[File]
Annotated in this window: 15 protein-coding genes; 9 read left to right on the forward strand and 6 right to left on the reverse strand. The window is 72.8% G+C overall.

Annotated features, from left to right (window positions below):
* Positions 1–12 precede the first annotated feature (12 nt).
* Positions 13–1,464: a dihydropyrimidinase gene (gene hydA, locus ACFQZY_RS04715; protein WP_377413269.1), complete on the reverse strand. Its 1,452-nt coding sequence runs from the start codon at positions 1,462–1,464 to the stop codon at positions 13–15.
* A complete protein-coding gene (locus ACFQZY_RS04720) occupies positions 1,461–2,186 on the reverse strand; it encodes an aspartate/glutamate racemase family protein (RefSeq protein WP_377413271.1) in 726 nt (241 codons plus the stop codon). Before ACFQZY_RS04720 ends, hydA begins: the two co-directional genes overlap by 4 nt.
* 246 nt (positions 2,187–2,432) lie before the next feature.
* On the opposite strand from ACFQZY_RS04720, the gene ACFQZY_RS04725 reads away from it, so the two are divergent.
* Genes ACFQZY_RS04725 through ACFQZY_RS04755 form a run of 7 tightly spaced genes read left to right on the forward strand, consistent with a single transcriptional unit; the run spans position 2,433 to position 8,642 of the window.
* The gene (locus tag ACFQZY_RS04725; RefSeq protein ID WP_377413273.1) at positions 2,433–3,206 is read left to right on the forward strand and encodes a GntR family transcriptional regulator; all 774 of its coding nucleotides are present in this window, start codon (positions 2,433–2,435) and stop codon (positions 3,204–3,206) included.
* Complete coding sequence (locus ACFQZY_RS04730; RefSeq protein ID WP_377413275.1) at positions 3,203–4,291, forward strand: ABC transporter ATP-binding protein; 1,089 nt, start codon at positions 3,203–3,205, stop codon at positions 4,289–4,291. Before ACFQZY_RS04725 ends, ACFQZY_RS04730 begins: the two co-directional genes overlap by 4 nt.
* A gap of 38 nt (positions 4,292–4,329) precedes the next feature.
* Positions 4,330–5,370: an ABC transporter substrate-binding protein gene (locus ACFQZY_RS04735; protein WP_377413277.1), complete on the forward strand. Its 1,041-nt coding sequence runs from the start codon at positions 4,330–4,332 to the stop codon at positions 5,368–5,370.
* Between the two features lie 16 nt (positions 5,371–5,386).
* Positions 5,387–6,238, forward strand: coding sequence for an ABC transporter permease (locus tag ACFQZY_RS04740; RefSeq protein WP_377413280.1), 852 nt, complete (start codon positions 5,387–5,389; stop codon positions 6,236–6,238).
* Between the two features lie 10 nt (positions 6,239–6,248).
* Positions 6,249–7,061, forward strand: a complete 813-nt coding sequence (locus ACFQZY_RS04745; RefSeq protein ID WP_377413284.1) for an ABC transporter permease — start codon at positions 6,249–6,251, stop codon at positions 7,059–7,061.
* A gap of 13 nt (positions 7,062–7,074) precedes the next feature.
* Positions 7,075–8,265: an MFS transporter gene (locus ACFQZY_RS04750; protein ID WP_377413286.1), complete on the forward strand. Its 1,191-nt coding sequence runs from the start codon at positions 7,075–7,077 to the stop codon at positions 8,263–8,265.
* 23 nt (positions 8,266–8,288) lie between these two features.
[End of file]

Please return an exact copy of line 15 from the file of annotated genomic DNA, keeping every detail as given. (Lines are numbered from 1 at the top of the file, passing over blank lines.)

* Between the two features lie 10 nt (positions 6,239–6,248).